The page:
What's it like going into a new dressing room for the first time as an unproven young player? "It can be daunting, definitely. I've always been quite a confident and social lad so I knew I'd be able to go, mix in well and handle it, and I do think that's a big part of it. If you go into a changing room and get on well with all the lads, off the pitch as well as on, it helps so much if you have that relationship and understanding with people. If they get on well with you and trust you, when you're on the pitch it follows on. The changing rooms were great – all three that I went into were amazing, so it made it seamless for me to go in and get on with everyone, and that showed on the pitch."

In each of his final three seasons at the King Power Stadium, amid rising demands on wide forwards in the modern game, Barnes' combined goals and assists tally reached double figures. When did he begin to feel less like a hopeful and more like a top flight shoo-in? "I don't think you can ever feel like you can take your foot off the pedal with it. I felt like the last few seasons I did well. Last year was a bit of a mix of emotions really, because we went down, but for me personally it was one of my better seasons goalscoring-wise. I was obviously gutted that we went down and it didn't finish how we wanted it to, but also, personally, you think there's some positives to take from it, which is tough with what happened.

"For me, I'm very ambitious and I always wanted to test myself and get to the highest level I can. After doing well at Leicester, I was always thinking, 'what's my next challenge?' and when I heard about this, it seemed perfect. I spoke to everyone here, it all seemed great, I made my mind up and that was it. I just wanted to get here. It took a couple of weeks to get everything sorted but I was buzzing to come here.

"And then it started great – had pre-season, things were going great, started the season well, scored (on the opening day against Aston Villa), and then after a month or so I had the setback of the injury."

Leaving Leicester was a wrench in one sense and he harbours a vision of being able to go back there as an opposition player, see some familiar faces and feel some sort of finality. The bizarre injury he suffered as he pushed off to sprint in the Magpies' 8-0 win at Sheffield United in September – torn ligaments underneath his foot/toe – made his induction period trickier.

"Asking around, no-one's really dealt with this injury – we were almost going into other sports to find out how they've rehabbed it," explains Barnes. "It was really unusual. And even more so for a player. It's like, how has that happened? No injury is good, but it's not your common hamstring where you can go, 'right, I can understand why that's happened'. This is just like, how on earth has this happened? What are the chances of this happening?"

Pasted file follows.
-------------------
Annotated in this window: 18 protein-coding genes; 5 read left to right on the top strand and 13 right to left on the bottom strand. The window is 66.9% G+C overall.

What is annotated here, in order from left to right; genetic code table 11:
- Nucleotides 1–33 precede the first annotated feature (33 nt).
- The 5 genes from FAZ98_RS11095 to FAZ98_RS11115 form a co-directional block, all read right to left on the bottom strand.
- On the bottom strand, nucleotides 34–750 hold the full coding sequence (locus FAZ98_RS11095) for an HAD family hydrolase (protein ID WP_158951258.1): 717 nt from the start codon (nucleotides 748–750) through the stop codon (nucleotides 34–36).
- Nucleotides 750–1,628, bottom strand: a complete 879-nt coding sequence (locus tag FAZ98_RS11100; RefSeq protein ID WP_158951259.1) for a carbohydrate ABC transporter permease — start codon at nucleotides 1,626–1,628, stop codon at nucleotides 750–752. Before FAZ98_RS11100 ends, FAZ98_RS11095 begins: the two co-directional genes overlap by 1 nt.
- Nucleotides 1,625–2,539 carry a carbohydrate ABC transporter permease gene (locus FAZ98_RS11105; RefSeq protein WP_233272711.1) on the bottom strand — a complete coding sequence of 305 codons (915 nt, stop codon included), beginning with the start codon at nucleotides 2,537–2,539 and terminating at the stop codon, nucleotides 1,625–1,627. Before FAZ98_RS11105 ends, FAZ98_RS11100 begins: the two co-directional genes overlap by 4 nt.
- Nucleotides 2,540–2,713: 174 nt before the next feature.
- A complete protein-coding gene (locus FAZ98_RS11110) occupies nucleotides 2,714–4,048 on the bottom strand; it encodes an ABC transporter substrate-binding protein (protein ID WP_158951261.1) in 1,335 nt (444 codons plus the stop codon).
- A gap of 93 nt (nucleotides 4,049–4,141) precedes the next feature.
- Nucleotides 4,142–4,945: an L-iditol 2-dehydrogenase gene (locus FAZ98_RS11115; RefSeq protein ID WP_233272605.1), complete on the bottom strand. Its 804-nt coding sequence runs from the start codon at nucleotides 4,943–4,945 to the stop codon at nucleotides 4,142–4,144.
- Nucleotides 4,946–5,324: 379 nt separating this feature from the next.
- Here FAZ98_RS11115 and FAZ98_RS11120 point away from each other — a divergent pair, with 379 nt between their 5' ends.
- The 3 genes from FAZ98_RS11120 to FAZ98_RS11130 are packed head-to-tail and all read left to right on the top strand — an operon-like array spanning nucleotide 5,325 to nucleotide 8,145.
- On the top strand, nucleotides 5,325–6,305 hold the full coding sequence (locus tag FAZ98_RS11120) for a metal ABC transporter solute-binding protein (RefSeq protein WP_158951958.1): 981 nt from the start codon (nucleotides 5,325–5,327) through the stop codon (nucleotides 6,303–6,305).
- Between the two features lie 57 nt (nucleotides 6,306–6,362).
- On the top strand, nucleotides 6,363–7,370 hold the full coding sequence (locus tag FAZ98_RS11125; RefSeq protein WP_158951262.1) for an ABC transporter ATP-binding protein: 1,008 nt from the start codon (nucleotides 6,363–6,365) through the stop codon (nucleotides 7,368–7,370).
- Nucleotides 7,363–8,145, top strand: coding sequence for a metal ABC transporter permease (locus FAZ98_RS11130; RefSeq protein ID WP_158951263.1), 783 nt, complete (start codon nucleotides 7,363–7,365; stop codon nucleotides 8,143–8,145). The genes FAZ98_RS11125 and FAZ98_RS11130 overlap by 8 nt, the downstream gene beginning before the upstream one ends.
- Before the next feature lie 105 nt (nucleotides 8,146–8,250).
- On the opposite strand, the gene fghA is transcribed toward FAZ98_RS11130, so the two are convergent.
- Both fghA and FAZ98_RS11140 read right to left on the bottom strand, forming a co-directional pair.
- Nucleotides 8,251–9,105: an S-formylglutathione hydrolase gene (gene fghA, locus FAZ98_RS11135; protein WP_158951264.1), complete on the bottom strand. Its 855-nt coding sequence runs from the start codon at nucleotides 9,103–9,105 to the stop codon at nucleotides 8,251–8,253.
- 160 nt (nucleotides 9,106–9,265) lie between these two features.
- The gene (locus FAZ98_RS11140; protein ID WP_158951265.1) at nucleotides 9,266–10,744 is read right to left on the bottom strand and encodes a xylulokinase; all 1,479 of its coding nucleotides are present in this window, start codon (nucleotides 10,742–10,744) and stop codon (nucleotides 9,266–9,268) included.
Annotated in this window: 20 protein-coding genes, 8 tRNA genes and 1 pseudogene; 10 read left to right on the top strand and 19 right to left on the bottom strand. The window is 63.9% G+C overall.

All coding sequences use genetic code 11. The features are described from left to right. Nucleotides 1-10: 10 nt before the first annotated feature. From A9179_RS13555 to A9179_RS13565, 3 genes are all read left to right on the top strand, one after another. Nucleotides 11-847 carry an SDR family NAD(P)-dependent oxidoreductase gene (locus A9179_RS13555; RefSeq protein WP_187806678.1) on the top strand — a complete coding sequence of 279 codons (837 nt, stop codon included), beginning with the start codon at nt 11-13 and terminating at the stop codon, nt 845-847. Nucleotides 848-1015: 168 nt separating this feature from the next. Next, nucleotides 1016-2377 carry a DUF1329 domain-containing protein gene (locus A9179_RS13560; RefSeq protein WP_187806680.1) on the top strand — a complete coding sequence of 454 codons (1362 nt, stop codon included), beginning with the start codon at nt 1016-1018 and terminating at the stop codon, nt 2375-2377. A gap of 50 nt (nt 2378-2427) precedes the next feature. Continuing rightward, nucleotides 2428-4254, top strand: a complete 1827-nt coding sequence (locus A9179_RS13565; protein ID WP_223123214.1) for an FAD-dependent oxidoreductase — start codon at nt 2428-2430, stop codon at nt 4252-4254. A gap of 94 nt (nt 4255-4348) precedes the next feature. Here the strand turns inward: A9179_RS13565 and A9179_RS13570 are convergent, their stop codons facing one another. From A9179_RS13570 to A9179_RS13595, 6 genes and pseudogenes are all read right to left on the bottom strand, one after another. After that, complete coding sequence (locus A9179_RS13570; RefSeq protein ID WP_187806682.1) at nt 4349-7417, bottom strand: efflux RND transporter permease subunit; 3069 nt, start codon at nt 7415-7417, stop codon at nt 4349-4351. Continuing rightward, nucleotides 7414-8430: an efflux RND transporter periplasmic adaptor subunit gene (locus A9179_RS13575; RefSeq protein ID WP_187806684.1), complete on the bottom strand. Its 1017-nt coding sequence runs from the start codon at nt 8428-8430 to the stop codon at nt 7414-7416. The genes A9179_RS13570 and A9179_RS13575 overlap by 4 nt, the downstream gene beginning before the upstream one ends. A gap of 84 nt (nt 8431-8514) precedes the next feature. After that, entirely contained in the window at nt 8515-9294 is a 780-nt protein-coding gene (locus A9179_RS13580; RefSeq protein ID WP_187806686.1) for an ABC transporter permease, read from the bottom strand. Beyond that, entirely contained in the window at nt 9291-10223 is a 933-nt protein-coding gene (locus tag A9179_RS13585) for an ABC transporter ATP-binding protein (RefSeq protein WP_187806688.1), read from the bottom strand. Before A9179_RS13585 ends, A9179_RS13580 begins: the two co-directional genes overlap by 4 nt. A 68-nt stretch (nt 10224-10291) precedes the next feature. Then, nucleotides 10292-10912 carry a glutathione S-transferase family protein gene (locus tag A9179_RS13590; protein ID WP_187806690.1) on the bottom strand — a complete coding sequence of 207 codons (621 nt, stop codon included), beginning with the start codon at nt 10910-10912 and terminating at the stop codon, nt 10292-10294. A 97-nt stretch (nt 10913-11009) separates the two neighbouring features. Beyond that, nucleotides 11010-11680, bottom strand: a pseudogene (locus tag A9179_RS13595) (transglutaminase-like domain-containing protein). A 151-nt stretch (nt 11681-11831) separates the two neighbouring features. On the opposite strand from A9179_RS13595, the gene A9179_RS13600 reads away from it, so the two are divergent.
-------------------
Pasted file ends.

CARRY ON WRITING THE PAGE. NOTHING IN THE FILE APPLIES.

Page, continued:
He didn't initially anticipate being out for as long as he ended up being so when it came, his return was a welcome one. His equaliser after coming off the bench in the barmy 4-4 home draw with Luton Town last month marked the end of a chapter to forget and it was "the scenario I'd been playing in my head for the last few months – getting back, first game, scoring, whatever it might be," he says. "As soon as I came on I wanted to make up for lost time. I wanted to help the team out and that was the perfect sort of scenario – to come on for half an hour, get a goal, help the team. It would have been amazing if we'd won but on a personal note you think the hard work for the last few months has paid off, in that you’ve come back, helped your team get a point and you've got that feeling back of scoring a goal.

"If you're injured or you come back and you don't score for a little while, it can play on your mind for a bit. When you come back and you score straight away, that's one relief – there's a bit of pressure off your shoulders, you can go and enjoy it and your confidence is back up there. It was important for me."

He hopes to showcase his bow and arrow celebration – something he says there is no real story behind ("it's just something that I like doing and I thought if it sticks and I enjoy doing it, then why not? That's the point of celebrations") – more regularly now he’s back. There is no shortage of motivation for him; Newcastle's season is still alive, they have scraped into the FA Cup quarter-finals, and he is a member of an exclusive club he'd rather not be part of. Barnes is among a group of players who have a solitary England cap to their name. It is something he wants to change.

"It's always something I've had in the back of my mind. It's something that every player wants to do, to represent their country," he says, having made his only international appearance in a 3-0 win over Wales in 2020. "But I'm fully aware of the quality that they have, so I think it takes a real good run of form or something special to get yourself into that squad.

"For me as a player, of course the start I've had here hasn't been good with the injury or what not, but I think this is the perfect platform for any player to hit the highest level – to go and perform at the highest level individually and as a club, to get yourself in there. There's no reason why, if I get back to having a good run of games and hit my best form, that I can't be back involved in the squad.

"That's my dream, to be back involved in there and get myself more caps – that would be amazing. The focus was getting back fit – I've done that – so now it's about getting a good run of games, helping the team and getting back to my best form, and that will give myself the best chance."